President Donald Trump wanted to get his hands on Air Force slugger Nic Ready last week.
“I want to feel this guy’s muscles,” Trump joked as he invited Ready on stage during his graduation speech at Falcon Stadium. Ready was alerted to expect a shoutout as Trump referenced his record-breaking performance last summer at the college baseball home run derby.
He didn’t expect that.
“I was told to just real quickly stand up, give a simple wave and then sit down and shut up for the rest of the ceremony,” Ready said. “Obviously the way it unfolded went a little different and he went a little freestyle off the script and decided to pull me up on the stage. Took me completely by surprise when he did that.”
It was a pleasant surprise, to be sure. His mom cried. He received stunned reactions from friends and he’ll have a story to share for the rest of his life.
With the Major League Baseball Draft beginning Monday, Ready is hoping to be pleasantly surprised again if a team similarly decides it wants to get its hands on the Falcons’ all-time home run leader.
Ready is not alone in that that hope among players in the Pikes Peak region as this could turn into the most prolific baseball draft the area has ever seen.
Pine Creek pitching phenom Riley Cornelio is rated as the No. 20 high school prospect in the nation by Baseball Factory and No. 86 overall according to MLB.com.
Assignments for Air Force athletes from the Class of 2019: Where they are going
The area has seen players taken early in the draft in recent years – Air Force pitcher Griffin Jax went in the third round in 2016 and Pike Creek’s Ryan Warner went to the Rockies in the third round in 2012. But never have potential picks like Cornelio and Ready been eligible in the same year for this area often stigmatized because of the cold weather that restricts the baseball calendar.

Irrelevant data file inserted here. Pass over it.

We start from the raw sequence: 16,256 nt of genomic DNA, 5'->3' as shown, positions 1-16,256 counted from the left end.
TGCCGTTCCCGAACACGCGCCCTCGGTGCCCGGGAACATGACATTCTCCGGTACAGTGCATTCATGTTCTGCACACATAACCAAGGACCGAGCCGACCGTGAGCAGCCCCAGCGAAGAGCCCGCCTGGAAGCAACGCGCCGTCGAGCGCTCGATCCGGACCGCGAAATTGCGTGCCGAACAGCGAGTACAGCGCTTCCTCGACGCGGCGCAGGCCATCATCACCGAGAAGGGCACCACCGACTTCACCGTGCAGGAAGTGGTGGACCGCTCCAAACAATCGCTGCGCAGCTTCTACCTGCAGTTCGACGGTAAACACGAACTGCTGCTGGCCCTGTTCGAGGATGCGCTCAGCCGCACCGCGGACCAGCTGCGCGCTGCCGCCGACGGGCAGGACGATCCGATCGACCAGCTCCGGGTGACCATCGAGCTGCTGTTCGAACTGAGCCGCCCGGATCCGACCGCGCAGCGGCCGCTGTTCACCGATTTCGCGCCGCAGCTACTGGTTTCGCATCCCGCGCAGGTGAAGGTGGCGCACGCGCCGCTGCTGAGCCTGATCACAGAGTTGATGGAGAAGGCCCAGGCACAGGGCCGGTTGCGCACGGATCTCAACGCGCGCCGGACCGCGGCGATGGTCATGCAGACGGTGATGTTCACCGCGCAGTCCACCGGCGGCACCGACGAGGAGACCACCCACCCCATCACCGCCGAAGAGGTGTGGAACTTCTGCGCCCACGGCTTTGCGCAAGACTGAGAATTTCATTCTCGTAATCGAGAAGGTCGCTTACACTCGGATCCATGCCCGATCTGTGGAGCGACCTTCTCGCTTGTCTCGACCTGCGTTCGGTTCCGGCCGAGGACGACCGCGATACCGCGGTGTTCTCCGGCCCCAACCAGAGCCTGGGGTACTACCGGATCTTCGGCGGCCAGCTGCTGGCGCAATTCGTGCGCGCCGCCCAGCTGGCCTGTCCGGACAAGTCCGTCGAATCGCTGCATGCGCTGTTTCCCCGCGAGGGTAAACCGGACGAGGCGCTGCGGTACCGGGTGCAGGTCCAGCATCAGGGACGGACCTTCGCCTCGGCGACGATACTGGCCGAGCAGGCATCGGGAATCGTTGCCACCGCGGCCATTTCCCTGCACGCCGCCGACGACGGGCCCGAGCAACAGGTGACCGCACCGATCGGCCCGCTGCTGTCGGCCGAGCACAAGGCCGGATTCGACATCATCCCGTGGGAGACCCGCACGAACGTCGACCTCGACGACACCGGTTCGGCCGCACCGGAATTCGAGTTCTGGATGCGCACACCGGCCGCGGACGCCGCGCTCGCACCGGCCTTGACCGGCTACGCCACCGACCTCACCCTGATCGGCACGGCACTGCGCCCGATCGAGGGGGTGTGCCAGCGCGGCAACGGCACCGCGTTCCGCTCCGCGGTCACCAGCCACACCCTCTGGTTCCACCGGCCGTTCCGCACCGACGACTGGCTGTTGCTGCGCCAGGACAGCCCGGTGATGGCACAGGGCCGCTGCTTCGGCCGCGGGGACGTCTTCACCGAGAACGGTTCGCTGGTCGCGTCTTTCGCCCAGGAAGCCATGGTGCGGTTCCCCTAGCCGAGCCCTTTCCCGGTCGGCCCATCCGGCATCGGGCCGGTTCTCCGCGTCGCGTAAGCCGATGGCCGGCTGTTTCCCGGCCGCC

Cornelio said that stigma works to his advantage as a pitcher, as his arm doesn’t carry the wear and tear of some from areas that play year-round. Four or five scouts attended nearly all of his games this year and many more had the chance to see him play last year for Team USA’s under-18 squad.
He faced some of the top projected picks in this year’s draft, including Bobby Witt, Jr., Riley Greene and CJ Abrams, and he felt he fared well.
The No. 86 pick has a budgeted slot bonus of $699,700, a potential figure Cornelio might have to weigh against a scholarship to play at TCU.
“I think we have talked it over and that when that day comes, hopefully we’re going to make the best decision,” said Cornelio, whose advising team largely consists of his parents, John and Stephanie Cornelio, and Blake Hawksworth, who works with famed agent Scott Boras. “I don’t want to say anything too much right now with it only a day away, but we feel like we’ve put ourselves in a good position over these next few days.”
Ready, whose father, Randy, played 13 years in the major leagues, is projected to go anywhere from the sixth to 22nd round and has already submitted paperwork to serve under the World Class Athlete Program. That program allows qualified athletes to serve on active duty with the assignment of training for a possible spot on an Olympic team. Ready could serve in that capacity through June 2020, when the team is selected for that summer’s games in Tokyo.
He didn’t use his chance meeting with Trump as an opportunity to prod the president further on his suggestion a month ago to Army football coach Jeff Monken that he might alter the policy and allow service academy athletes to defer active-duty service to pursue professional sports.
Ready, who will go to South Carolina as a logistics officer if his baseball plan hits a snag, joked that his brief handshakes with Trump didn’t allow time for policy discussion.
“I didn’t want to make any quick movements,” the third baseman who owns Air Force’s records in home runs and RBIs said. “You might get shot up there.
“If Trump wants to reverse that decision it would only help me out down the road.”
Air Force could potentially have two players drafted, as 6-foot-8 pitcher Jake Gilbert and his 96-mph fastball could draw enough interest to cause him to delay his pilot training slot to pursue the World Class Athlete Program.
The draft begins at 5 p.m. Monday with the first two rounds on MLB Network and MLB.com. Rounds 3-10 will begin at 11 a.m. Tuesday on MLB.com, with rounds 11-40 being starting at 10 a.m. Wednesday on MLB.com.